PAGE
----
World

NEW YORK – Donald Trump, the Republican presidential nominee, on Wednesday said that he wants to fix America’s problems before tackling the issues facing other countries.

“I don’t think we have a right to lecture,” Trump told The New York Times from his hotel suite in Cleveland. “Look at what is happening in our country. How are we going to lecture when people are shooting policemen in cold blood?”

During the 45-minute conversation, Trump “explicitly raised new questions about his commitment to automatically defend NATO allies if they are attacked, saying he would first look at their contributions to the alliance,” the Times reported.

Trump spoke about his “America First” foreign policy approach with the Times, underscoring his plans to make the U.S. stronger by, for example, forcing allies to pay for their own defenses instead of the U.S. footing much of the NATO defense bill.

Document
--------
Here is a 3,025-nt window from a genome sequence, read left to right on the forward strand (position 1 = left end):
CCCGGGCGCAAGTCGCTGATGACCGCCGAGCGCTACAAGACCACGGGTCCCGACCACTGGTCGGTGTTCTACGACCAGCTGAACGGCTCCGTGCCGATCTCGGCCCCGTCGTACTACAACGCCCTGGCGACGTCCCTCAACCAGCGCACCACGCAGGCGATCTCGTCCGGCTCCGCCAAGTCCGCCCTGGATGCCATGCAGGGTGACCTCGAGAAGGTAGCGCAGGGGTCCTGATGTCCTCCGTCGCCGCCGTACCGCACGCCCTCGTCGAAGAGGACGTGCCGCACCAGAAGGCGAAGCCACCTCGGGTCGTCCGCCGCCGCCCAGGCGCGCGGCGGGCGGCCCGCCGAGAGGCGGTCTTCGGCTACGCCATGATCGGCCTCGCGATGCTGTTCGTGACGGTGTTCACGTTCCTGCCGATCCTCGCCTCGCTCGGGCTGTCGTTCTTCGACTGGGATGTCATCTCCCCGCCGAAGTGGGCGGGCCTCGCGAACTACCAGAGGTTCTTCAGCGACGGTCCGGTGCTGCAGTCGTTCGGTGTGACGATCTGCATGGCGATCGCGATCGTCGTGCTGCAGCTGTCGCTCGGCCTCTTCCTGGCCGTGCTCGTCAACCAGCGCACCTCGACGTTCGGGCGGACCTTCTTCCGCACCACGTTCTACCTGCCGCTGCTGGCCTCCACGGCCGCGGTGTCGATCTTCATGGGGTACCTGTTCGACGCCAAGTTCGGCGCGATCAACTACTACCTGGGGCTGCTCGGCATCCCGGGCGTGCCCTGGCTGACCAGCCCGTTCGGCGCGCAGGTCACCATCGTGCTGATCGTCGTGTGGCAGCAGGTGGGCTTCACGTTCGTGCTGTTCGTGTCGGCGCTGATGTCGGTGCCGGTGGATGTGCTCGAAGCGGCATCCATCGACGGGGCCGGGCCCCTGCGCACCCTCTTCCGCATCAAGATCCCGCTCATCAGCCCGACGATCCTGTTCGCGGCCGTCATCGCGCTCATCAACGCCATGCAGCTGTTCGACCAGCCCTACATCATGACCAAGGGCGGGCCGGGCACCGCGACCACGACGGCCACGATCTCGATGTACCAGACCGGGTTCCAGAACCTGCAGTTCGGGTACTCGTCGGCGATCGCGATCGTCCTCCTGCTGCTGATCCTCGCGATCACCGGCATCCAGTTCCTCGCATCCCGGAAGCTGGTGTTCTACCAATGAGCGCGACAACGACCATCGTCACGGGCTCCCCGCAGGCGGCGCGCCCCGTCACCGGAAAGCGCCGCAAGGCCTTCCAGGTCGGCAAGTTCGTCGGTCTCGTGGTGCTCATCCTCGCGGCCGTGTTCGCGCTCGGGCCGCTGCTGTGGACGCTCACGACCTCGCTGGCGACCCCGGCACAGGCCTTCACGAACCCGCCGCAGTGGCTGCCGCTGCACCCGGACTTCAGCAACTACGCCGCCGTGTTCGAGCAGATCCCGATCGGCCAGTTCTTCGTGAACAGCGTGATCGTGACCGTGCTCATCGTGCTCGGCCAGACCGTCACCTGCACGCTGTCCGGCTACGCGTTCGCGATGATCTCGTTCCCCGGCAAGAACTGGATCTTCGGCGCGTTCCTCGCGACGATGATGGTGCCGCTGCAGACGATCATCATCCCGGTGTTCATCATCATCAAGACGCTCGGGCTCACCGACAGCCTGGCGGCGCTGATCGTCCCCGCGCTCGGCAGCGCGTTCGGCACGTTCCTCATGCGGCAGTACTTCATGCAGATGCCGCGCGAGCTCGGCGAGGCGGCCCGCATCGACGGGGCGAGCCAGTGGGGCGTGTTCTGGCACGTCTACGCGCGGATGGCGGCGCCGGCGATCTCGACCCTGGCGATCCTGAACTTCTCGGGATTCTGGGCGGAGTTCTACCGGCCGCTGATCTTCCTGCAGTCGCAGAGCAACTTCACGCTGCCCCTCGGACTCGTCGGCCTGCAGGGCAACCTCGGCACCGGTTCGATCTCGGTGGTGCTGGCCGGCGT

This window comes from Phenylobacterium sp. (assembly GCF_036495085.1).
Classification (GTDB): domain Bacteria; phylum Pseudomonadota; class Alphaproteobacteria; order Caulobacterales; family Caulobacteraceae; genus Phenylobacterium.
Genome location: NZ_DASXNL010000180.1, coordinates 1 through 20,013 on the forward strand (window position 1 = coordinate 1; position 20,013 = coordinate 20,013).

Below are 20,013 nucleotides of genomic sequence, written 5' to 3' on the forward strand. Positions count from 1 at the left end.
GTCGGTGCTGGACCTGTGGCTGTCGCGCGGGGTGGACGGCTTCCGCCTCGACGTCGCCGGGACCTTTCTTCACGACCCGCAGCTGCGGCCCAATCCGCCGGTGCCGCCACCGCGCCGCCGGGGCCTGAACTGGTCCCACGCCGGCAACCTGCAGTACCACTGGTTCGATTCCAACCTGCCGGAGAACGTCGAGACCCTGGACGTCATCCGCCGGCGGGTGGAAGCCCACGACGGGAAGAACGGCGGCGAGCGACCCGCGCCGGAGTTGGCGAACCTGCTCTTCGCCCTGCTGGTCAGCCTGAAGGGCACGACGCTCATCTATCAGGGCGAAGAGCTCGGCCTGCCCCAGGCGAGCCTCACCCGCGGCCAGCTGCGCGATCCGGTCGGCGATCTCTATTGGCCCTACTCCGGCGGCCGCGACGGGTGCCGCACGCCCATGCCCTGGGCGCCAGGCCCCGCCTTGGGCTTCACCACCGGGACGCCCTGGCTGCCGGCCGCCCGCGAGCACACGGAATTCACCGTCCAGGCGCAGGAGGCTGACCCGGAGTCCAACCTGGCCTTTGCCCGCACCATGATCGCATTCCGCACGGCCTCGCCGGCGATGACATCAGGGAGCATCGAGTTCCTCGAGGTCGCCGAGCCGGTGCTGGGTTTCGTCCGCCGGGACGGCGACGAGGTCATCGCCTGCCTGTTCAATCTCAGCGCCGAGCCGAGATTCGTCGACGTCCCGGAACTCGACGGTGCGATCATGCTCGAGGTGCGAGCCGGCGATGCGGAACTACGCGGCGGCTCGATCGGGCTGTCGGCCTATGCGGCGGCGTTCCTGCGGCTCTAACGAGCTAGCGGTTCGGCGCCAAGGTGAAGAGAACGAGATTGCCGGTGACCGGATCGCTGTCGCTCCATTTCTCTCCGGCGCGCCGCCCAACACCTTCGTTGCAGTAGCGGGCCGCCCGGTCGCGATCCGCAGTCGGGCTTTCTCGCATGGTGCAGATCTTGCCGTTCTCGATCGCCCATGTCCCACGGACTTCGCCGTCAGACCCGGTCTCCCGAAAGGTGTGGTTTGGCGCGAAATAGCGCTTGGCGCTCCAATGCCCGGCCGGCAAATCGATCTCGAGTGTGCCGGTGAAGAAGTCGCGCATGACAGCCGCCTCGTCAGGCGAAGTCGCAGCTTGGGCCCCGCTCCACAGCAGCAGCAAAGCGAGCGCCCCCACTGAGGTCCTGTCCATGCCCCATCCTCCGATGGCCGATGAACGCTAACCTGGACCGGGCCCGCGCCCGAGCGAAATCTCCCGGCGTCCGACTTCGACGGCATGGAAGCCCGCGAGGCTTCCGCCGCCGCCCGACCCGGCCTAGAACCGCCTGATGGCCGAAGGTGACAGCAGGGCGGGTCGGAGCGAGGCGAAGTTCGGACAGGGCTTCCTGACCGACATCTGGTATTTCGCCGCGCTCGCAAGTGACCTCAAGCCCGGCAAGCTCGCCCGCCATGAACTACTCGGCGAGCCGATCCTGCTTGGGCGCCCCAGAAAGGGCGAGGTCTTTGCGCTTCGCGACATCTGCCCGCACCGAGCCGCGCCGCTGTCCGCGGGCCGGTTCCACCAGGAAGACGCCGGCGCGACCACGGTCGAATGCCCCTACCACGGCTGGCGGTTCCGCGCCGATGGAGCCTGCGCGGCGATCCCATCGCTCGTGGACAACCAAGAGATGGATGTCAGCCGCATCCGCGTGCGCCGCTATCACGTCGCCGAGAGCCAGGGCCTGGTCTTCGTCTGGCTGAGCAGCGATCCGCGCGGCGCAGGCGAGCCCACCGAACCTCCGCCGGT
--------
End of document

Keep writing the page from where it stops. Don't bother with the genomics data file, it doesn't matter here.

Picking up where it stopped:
Regarding the situation in Turkey, where government forces squashed an attempted military coup last weekend, Trump praised Turkish President Recep Tayyip Erdogan.

“I give great credit to him for being able to turn that around,” Trump said. “Some people say that it was staged, you know that. I don’t think so.”

Trump said his “America First” policy was not the same isolationist view that dated back to before World War II.
“To me, ‘America First’ is a brand new, modern term,” Trump told the Times. “I never related it to the past.”

Trump added the United States must fix its “own mess” before working to fix the problems of other nations.

“I think right now when it comes to civil liberties, our country has a lot of problems, and I think it’s very hard for us to get involved in other countries when we don’t know what we are doing and we can’t see straight in our own country,” he said.

Democratic rival Hillary Clinton’s campaign pounced on Trump’s comments on Thursday morning, reiterating the campaign’s position that Trump is “temperamentally unfit and fundamentally ill prepared to be our commander in chief.”

“For decades, the United States has given an ironclad guarantee to our NATO allies: We will come to their defense if they are attacked, just as they came to our defense after 9/11. Donald Trump was asked if he would honor that guarantee. He said … maybe, maybe not,” Senior Policy Advisor Jake Sullivan said in a statement. “The president is supposed to be the leader of the free world. Donald Trump apparently doesn’t even believe in the free world.”